What you need to know if you’re offered immunity

| Mar 11, 2021 | Criminal Law |

You’ve probably seen people on TV shows who have been involved in some type of criminal activity being offered immunity by prosecutors for providing information on “bigger fish” – those who have done far more serious things than they have. This happens frequently with organized crime and drug cases, but it can apply to just about any type of crime where more than one person has some knowledge or involvement.

Often, the mastermind of a crime may not even be known to law enforcement or prosecutors, and they may be eager to learn more. That can manifest in an offer of immunity for someone who is seen as a bit player in the overall scheme. 

How is immunity granted?

Prosecutors can grant immunity in several different ways. They may get a formal court order. They may put the offer in writing. They may simply make a verbal commitment. 

Immunity can allow a person to go from someone facing charges to a “cooperating witness.” By providing immunity from prosecution for whatever their role in the crime was, they prevent them from taking the stand and asserting their Fifth Amendment right to self-incrimination.

The two types of immunity

If you’re seeking immunity or if it’s offered to you, it’s essential to know and understand the two different types – transactional and use immunity. Transactional immunity (also known as total or blanket immunity) protects a cooperating witness from any prosecution for the crime at hand. It doesn’t protect them from any other crimes they may have committed.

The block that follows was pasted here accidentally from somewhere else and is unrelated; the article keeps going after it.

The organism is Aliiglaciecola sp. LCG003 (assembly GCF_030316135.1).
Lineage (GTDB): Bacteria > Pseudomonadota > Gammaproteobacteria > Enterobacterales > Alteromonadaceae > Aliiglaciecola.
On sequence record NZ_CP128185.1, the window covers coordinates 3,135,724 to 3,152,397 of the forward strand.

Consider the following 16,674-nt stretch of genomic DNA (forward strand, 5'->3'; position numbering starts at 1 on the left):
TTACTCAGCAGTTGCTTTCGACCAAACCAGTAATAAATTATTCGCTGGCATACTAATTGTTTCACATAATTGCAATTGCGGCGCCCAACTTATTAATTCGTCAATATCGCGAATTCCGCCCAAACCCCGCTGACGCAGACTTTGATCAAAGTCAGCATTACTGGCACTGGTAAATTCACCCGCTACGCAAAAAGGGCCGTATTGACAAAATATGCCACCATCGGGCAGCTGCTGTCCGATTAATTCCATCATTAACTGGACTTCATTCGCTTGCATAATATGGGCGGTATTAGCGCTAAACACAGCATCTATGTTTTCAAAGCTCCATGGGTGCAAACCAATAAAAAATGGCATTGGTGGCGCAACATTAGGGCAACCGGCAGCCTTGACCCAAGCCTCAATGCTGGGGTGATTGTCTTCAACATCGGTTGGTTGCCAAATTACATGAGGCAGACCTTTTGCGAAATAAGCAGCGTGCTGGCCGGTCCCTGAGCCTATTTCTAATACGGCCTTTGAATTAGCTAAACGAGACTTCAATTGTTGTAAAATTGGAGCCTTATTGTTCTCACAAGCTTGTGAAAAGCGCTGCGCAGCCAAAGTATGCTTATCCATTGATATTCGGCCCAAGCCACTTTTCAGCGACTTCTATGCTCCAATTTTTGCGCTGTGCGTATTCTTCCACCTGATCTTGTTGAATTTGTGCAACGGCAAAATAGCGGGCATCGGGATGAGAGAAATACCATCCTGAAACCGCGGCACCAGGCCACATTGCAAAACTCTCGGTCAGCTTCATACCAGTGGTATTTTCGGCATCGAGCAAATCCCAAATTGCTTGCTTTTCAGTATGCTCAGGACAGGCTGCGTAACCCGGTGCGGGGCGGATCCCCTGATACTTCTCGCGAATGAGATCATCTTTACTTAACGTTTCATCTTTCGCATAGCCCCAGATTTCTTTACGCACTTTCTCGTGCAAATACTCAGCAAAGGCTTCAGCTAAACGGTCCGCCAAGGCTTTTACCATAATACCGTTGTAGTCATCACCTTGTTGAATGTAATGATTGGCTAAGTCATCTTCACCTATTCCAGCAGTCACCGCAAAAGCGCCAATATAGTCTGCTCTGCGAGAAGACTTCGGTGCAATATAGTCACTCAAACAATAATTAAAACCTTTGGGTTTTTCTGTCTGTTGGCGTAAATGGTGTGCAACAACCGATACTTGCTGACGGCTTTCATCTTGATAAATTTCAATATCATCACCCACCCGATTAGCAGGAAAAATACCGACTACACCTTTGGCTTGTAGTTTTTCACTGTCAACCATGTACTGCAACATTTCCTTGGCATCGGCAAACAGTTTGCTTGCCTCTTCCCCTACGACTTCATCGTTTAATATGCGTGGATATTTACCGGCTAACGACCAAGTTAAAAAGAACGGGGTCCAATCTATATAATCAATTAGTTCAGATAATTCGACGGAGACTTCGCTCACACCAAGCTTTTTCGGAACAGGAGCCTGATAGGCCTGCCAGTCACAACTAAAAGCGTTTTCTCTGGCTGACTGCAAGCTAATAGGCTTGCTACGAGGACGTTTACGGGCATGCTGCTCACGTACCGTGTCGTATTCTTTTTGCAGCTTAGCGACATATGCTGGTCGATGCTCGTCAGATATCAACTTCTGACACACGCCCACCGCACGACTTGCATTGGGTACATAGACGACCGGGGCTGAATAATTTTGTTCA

Maybe someone was caught selling Ecstasy on their college campus. That’s illegal, but prosecutors are more interested in finding the person who’s supplying college kids across the area with the drug to sell. They might choose to give that college student transactional immunity in exchange for leading them to their supplier and testifying against them. If that college student gets caught shoplifting a designer jacket from Belk, that immunity isn’t going to protect them. 

Use immunity is more limited. It simply prevents prosecutors from using a person’s testimony against them. It doesn’t prevent them from prosecuting that person for the crime based on other evidence or testimony.

Don’t try to negotiate an agreement for yourself or simply accept whatever is offered to you. An experienced criminal defense attorney can negotiate with prosecutors to get the best immunity agreement for you.